Company-X: A multi-million-pound bricks-and-mortar ski shop that saw rapid online growth over a 5 year period. Their accelerated growth was mostly a result of competitive pricing and paid-marketing activity. Excellent customer service, shipping rates and effective marketplace activity also had a significant impact.
So, what was wrong?
Digital marketing and user experience issues
Company-X had neglected some areas of digital marketing and user experience in lieu of quick results. As a consequence, Company-X were still making money but they weren’t very profitable.
Company-X’s organic channels contributed approximately 28% of visitors and 27% of revenue. PPC, in contrast, contributed to 50% of total revenue over the same period. Their average SERP position ranking was ’44’ in the UK. This story will focus on how Company-X addressed their organic channel deficit.
The poor organic performance resulted from severe technical SEO issues and unstructured, untracked organic activity. A relaunch of their website provided the perfect opportunity to realign their organic strategy and get things organised. But did it have the desired impact? Let’s find out.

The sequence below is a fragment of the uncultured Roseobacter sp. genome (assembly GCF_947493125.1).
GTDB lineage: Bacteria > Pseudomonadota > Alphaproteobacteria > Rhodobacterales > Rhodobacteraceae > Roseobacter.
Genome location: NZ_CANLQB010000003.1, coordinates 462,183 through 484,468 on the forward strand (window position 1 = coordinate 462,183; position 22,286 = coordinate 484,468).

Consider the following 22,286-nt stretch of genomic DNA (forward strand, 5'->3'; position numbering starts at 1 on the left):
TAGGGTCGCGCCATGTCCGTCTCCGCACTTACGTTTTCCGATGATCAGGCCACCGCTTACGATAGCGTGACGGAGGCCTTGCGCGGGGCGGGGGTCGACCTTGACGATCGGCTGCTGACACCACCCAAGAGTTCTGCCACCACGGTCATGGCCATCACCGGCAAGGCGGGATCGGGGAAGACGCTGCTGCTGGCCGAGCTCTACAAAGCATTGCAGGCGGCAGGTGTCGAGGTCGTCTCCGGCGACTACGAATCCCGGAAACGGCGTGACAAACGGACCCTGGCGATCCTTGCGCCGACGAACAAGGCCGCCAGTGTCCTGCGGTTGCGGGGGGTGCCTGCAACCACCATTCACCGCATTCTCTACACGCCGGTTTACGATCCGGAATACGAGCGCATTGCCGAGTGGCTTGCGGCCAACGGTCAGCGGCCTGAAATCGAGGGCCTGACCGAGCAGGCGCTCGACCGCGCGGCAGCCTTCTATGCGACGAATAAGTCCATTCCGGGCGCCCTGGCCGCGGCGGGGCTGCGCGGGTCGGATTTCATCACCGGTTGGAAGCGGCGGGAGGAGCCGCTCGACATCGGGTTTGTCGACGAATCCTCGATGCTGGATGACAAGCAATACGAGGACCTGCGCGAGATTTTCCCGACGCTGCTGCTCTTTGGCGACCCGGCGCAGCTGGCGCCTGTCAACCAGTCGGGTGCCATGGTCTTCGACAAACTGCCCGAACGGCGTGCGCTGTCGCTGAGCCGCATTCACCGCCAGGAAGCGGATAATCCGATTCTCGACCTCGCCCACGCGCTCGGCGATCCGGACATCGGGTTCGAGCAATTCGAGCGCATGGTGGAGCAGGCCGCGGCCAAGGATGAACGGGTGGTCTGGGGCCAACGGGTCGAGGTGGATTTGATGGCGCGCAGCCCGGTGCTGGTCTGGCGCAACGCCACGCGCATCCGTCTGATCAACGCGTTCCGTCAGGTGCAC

Technical SEO issues
Google Search Console identified that all URL parameters were being indexed. This meant that an almost eternal number of dynamically generated URLs could be found by Googlebot.
Indexation of URL parameters meant that Google saw 90% of content was duplicated across hundreds or thousands of different URLs. Not ideal. This resulted in Google ranking the more ‘stable’ product pages above category pages. Not ideal, either.
Organic channel issues
Severe technical SEO issues were compounded by a strategy that relied heavily on transactional product-specific content but almost entirely neglected informational content.
Ultimately, it resulted in a severe imbalance. Google Analytics and Search Console identified that:
- User search intent was largely transactional
- Top-ranked search terms were for discount pages
- 86% of blog pages received between 0-50 visits per year
- Top revenue blog posts were promotional, not informational content
- Informational content had no internal linking
It was (almost) technically impossible for Company-X to rank highly for top-level category search terms like ‘all-mountain skis’ because product category filters generated infinite indexable URLs. Search engines were unable to figure out which one to show so they displayed none.
Company-X’s organic strategy and the structure of their workforce adapted to compensate for the website’s technical SEO issues and reliance on paid-marketing. They focussed on ranking product-level URLs.
Product descriptions, in-house imagery and some video would be re-created for every winter season. Of course, this worked well for customers considering specific products and converting. But that’s a very small percentage of potential search traffic.